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Pietari Inkinen conducts Sibelius

 
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kullervopete
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PostPosted: Sat May 01, 2010 11:45 am    Post subject: Pietari Inkinen conducts Sibelius Reply with quote

I managed to catch some recordings of live concerts yesterday broadcast by BBC radio in which young Finnish maestro Pietari Inkinen directed the New Zealand S. O. in some Sibelius symphonies. Having enjoyed his two Naxos Cd's [Nightride and Scenes historiques etc] plus a superb En saga with BBC P.O. I had high hopes of some fine Sibelius.

Symphony No. 3

This began at just the right pace for me. I was impressed by Inkinens overall grasp of this symphonies architecture, he related the parts to the whole and the New Zealand orchestra responded with some fine playing. Inkinen remarked before the performance that the orchestra produces a much more romantic sound in Sibelius than Finnish orchestras. The second movement was idiomatic and convincing. Inkinen was quicker than Kajanus, Vanska and C. Davies but not as fast as either A. Collins or Kurt Sanderling. I timed the movement at 9'-25'' as against Kamu with Helsinki Radio S.O. at 10'-18'' or Paul kletzki with Philharmonia at 8'-44''. The cellos solo midway answered by woodwind was rapt and moving. The finale is challenging to pull off and I thought that the march like theme in the second half did not quite dominate the proceedings, though the recording engineer may not have helped.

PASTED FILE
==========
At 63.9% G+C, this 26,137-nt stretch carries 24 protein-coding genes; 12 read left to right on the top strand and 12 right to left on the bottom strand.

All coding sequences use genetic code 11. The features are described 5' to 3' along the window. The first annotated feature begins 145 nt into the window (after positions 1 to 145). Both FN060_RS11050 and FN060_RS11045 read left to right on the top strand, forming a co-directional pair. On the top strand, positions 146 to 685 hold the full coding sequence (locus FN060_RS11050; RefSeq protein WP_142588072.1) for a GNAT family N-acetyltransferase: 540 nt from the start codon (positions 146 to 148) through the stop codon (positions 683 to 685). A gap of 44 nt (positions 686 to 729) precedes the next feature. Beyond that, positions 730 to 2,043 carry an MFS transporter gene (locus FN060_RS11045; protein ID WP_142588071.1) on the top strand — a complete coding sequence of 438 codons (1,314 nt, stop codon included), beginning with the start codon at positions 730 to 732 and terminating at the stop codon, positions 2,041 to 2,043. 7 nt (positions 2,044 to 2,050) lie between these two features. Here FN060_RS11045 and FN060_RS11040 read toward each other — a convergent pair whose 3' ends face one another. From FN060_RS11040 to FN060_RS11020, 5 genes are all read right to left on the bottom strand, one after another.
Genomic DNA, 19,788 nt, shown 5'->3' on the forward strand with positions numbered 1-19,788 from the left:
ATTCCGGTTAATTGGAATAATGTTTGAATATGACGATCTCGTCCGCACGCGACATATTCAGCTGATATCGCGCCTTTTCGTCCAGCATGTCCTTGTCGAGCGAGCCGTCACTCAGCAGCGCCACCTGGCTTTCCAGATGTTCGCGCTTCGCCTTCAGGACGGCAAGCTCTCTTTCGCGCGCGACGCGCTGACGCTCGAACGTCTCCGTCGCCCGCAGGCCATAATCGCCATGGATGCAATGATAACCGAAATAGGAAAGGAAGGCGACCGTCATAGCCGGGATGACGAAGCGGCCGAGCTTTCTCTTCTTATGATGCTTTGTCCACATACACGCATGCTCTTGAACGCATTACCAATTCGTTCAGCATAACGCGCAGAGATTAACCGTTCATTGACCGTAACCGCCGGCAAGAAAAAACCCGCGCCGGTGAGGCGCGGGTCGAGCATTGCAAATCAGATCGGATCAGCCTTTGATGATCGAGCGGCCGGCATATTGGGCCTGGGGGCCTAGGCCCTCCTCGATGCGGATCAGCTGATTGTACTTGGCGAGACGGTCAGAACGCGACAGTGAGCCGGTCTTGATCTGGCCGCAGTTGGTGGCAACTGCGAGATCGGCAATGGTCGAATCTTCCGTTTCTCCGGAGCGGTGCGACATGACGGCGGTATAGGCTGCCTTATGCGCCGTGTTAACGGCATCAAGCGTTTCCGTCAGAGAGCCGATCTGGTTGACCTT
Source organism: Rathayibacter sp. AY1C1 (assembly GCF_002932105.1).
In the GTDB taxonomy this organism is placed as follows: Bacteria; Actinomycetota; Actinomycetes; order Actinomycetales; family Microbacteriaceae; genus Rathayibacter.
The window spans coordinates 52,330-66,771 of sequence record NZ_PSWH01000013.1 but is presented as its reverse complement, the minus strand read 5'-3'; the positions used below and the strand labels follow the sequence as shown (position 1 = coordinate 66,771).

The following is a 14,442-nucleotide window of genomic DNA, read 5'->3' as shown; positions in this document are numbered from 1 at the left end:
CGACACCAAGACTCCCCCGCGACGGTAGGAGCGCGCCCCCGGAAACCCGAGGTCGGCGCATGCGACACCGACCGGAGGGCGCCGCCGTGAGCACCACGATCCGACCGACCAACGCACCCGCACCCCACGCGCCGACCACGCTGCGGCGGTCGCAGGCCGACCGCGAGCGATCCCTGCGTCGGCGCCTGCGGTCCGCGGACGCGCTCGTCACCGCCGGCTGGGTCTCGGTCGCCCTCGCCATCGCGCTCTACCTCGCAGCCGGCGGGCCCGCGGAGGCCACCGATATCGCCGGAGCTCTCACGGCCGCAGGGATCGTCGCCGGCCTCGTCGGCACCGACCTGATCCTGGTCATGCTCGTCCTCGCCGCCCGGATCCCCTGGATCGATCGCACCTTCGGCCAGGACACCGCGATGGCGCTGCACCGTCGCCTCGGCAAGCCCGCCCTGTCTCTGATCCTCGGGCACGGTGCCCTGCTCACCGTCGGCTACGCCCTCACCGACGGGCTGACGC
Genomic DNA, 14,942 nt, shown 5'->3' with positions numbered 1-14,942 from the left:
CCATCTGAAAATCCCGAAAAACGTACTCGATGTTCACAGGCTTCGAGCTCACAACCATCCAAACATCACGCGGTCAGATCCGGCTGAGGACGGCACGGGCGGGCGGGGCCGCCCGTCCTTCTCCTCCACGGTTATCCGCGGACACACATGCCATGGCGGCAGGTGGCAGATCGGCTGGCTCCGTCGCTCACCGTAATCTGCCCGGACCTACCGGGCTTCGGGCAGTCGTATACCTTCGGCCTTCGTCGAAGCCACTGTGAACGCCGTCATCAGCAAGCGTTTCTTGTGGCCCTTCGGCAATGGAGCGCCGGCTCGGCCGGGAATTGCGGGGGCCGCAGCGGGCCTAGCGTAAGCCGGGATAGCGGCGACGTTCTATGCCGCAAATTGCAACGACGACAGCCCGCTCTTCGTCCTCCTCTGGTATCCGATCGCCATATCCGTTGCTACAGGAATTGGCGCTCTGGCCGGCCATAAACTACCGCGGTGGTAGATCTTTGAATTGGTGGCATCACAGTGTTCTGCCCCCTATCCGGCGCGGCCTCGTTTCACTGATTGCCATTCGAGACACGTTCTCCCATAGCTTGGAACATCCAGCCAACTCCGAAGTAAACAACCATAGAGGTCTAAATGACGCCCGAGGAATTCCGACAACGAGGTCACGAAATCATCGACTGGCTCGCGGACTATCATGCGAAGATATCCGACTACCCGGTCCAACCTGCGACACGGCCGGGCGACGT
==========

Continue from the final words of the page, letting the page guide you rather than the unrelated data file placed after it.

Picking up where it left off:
A competent third then, but not in the Vanska-Segerstam league yet.

Symphony No.6

I enjoyed this account of No.6 enormously. That elusive second movement [neither fast or slow] was near perfect and what lovely woodwind playing in the last part. Inkinen impressed me deeply in the finale [one of the masters greatest] The opening broad and measured [Vanska and Davies to much in a hurry here] the storm section could have been more violent, the timpani rather tame! but that glorious coda was heart wrenching. A performance of considerable stature.

Symphony No.7

Inkinen has the measure of the ebb and flow of this remarkable symphony, the very opening was purposeful and arresting. For me, the trombone did not dominate enough at each of its three appearances [recording engineer?] the final pages were impressive but Inkinens final chords sounded slightly low key with the brass subdued. All in all these performances reveal that Inkinen is maturing into a Sibelian of considerable stature. Despite the odd quible about this detail or that, his Sibelius has a 'rightness' about it and I look forward to his future recordings.--kp

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Tapkaara
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PostPosted: Wed Sep 01, 2010 11:44 pm    Post subject: Reply with quote

I first heard about this a year ago in Finland courtesy of Andrew B, and I am happy to see this news is finally a reality...

Naxos has announced that its first recording in the new Inkinen/New Zealand symphony cycle will be released next month.

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Inkinen's two Naxos recordings so far have been stupendous, so I have very high hopes for this cycle. Can't wait for next month...

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Harri M
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PostPosted: Thu Sep 02, 2010 1:25 pm    Post subject: Reply with quote

"....the trombone did not dominate enough at each of its three appearances [recording engineer?]"

Maybe the player?
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kullervopete
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PostPosted: Sat Sep 04, 2010 3:21 am    Post subject: Reply with quote

Harri M wrote:
"....the trombone did not dominate enough at each of its three appearances [recording engineer?]"